NICK HEATH: Last year was a bad year but unfortunately for these animals, every year is a bad year. The flooding may go up and down, but there are normally still floods in North Queensland and this pollution issue is happening each and every year.

ELEANOR HALL: That's Nick Heath from the World Wildlife Fund speaking to Tim McDonald.

Copyright 2014 ABC Online   (Copyright Terms)
Updated 967 days ago   Article ID# 1416376

World Wildlife Fund    View Charity Profile    Visit Website

More World Wildlife Fund News

New trade regulations for greater protection to endangered sharks

5 days ago From Times of India 

NEW DELHI, INDIA - Canadian cable partners include CHCH, CHECK, AMI, Gusto TV, ... of the cancer charity Entertainment Industry Foundation (EIF) Canada, said nearly ...

Black bear sighting in Vietnam indicates conservation success

45 days ago From Wildlife Extra News 

HEREFORD, U K - Lymphoma to be exact. "I started rubbing her neck and I felt awful lumps," recalled McGee. Pearl may have a fighting chance to survive if she is treated ...

WWF awards Tanzania for conservation of wildlife resources

58 days ago From Shanghai Daily 

SHANGHAI, CHINA - “It creates problems for the DA's office, it creates problems for the court-appointed attorneys for the children and the parents and it creates problems ...

Officials Alarmed Following Dip in Mozambique Elephant Population

79 days ago From WPRO  

EAST PROVIDENCE, RHODE ISLAND - (MAPUTO, Mozambique) -- Officials from the World Wildlife Fund (WWF) are asking for "urgent" international action Thursday following the release of ...

WWF to help Nepal police contain wildlife crimes

90 days ago From myrepublica.com 

KATHMANDU, NEPAL - The event is the annual fundraiser for the Child Care Resource Center. Through the course of the evening, event-goers were treated to food, drink and ...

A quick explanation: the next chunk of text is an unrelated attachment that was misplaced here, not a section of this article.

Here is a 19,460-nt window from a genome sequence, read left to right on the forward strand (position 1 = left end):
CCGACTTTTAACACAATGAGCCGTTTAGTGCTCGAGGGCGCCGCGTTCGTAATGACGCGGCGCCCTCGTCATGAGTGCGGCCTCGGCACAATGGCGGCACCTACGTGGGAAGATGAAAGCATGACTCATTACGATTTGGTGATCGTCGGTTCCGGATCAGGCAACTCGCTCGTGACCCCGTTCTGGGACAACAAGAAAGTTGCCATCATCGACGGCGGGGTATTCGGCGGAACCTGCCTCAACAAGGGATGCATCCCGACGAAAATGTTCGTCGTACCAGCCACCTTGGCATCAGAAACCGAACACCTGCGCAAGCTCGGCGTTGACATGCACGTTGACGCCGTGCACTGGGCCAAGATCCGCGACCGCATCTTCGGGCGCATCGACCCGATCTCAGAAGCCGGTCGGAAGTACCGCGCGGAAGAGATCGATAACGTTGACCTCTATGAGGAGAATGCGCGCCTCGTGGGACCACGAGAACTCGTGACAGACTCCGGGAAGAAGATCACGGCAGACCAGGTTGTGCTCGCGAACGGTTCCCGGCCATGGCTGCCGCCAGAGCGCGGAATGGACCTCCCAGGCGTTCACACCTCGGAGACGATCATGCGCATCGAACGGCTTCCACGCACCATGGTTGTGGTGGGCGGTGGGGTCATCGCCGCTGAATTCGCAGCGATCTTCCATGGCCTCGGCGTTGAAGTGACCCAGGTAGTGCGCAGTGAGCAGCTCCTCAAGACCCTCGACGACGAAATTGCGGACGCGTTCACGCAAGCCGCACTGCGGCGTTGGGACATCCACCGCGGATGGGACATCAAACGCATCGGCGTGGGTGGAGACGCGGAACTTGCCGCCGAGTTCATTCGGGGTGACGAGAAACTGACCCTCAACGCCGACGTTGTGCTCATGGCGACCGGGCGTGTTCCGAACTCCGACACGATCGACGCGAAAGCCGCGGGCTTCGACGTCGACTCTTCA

Go to page:   1    2  3  4  5  6  7  8  9  10  Next >> 

<< Return To Animal News

Action Center

Tibet's glaciers at their warmest in 2,000 years: Report

Action: Climate Change

The Tibetan plateau, whose glaciers supply water to hundreds of millions of people in Asia, were warmer over the past 50 year ...

Malayan tiger population plunges to just 250-340 individuals

Action: Wildlife Conservation

Malaysia is on the edge of losing its tigers, and the world is one step nearer to losing another tiger subspecies: the Malaya ...

Brazil's planned Tapajós dams would increase Amazon deforestation by 1M ha

Action: Stop Deforestation

A plan to build a dozen dams in the Tapajós river basin would drive the loss of an additional 950,000 hectares of rainforest ...

99 per cent of Sweden's waste is now reused

Action: Stop Pollution

Around 99 per cent of Sweden's garbage is now recycled and the country is so efficient at managing waste they are importing i ...

Japan leads opposition to establishing marine sanctuary for whales

Action: Save Our Oceans

The fate of a proposed 50m sq miles sanctuary for migratory whales was hanging in the balance on Monday night after objection ...

View All Actions >>

 

 

Charities

News

Follow Us

Support

Find A Charity

Action Center

World

Community

Facebook

Twitter Support

Contact

Volunteer

Add A Site

Environment

Animals

Google+

Privacy Policy

Copyright

 

 

Health

Celebrity

Terms of Service

Copyright © The Charity Vault All rights reserved.